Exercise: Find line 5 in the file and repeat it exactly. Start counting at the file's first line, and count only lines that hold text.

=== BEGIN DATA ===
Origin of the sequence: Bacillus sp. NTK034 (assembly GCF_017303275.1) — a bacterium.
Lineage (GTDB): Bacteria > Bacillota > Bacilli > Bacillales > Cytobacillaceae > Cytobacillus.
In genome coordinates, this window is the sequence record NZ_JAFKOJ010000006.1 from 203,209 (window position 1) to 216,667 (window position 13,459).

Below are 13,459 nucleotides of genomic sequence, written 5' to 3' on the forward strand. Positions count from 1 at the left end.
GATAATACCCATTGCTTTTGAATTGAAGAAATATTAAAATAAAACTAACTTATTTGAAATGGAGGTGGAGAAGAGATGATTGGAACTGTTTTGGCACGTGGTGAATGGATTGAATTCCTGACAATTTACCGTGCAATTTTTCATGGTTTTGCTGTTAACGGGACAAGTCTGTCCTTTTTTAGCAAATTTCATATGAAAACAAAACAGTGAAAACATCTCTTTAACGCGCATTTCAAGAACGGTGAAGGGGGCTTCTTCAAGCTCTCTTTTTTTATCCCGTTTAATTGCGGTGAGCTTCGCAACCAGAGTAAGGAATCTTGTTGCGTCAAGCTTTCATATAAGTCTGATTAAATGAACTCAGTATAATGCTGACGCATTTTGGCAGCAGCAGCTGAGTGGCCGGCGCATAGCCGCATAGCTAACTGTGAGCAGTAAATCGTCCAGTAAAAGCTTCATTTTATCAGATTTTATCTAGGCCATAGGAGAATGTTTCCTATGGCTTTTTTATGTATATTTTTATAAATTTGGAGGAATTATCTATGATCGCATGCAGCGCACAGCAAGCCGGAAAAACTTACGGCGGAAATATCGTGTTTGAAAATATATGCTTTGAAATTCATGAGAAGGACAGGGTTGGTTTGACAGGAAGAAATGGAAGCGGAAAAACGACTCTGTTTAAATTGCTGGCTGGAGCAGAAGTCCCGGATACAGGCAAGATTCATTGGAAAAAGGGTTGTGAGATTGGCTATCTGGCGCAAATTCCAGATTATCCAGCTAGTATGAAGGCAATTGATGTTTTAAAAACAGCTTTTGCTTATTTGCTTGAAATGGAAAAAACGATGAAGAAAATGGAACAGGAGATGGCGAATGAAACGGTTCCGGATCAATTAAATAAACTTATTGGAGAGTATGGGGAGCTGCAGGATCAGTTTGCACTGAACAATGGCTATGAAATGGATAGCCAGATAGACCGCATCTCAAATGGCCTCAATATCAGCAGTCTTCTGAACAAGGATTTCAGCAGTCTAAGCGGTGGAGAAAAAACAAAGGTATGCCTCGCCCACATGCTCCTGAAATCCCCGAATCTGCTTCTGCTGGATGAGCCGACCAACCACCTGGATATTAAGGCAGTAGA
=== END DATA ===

GATAATACCCATTGCTTTTGAATTGAAGAAATATTAAAATAAAACTAACTTATTTGAAATGGAGGTGGAGAAGAGATGATTGGAACTGTTTTGGCACGTGGTGAATGGATTGAATTCCTGACAATTTACCGTGCAATTTTTCATGGTTTTGCTGTTAACGGGACAAGTCTGTCCTTTTTTAGCAAATTTCATATGAAAACAAAACAGTGAAAACATCTCTTTAACGCGCATTTCAAGAACGGTGAAGGGGGCTTCTTCAAGCTCTCTTTTTTTATCCCGTTTAATTGCGGTGAGCTTCGCAACCAGAGTAAGGAATCTTGTTGCGTCAAGCTTTCATATAAGTCTGATTAAATGAACTCAGTATAATGCTGACGCATTTTGGCAGCAGCAGCTGAGTGGCCGGCGCATAGCCGCATAGCTAACTGTGAGCAGTAAATCGTCCAGTAAAAGCTTCATTTTATCAGATTTTATCTAGGCCATAGGAGAATGTTTCCTATGGCTTTTTTATGTATATTTTTATAAATTTGGAGGAATTATCTATGATCGCATGCAGCGCACAGCAAGCCGGAAAAACTTACGGCGGAAATATCGTGTTTGAAAATATATGCTTTGAAATTCATGAGAAGGACAGGGTTGGTTTGACAGGAAGAAATGGAAGCGGAAAAACGACTCTGTTTAAATTGCTGGCTGGAGCAGAAGTCCCGGATACAGGCAAGATTCATTGGAAAAAGGGTTGTGAGATTGGCTATCTGGCGCAAATTCCAGATTATCCAGCTAGTATGAAGGCAATTGATGTTTTAAAAACAGCTTTTGCTTATTTGCTTGAAATGGAAAAAACGATGAAGAAAATGGAACAGGAGATGGCGAATGAAACGGTTCCGGATCAATTAAATAAACTTATTGGAGAGTATGGGGAGCTGCAGGATCAGTTTGCACTGAACAATGGCTATGAAATGGATAGCCAGATAGACCGCATCTCAAATGGCCTCAATATCAGCAGTCTTCTGAACAAGGATTTCAGCAGTCTAAGCGGTGGAGAAAAAACAAAGGTATGCCTCGCCCACATGCTCCTGAAATCCCCGAATCTGCTTCTGCTGGATGAGCCGACCAACCACCTGGATATTAAGGCAGTAGA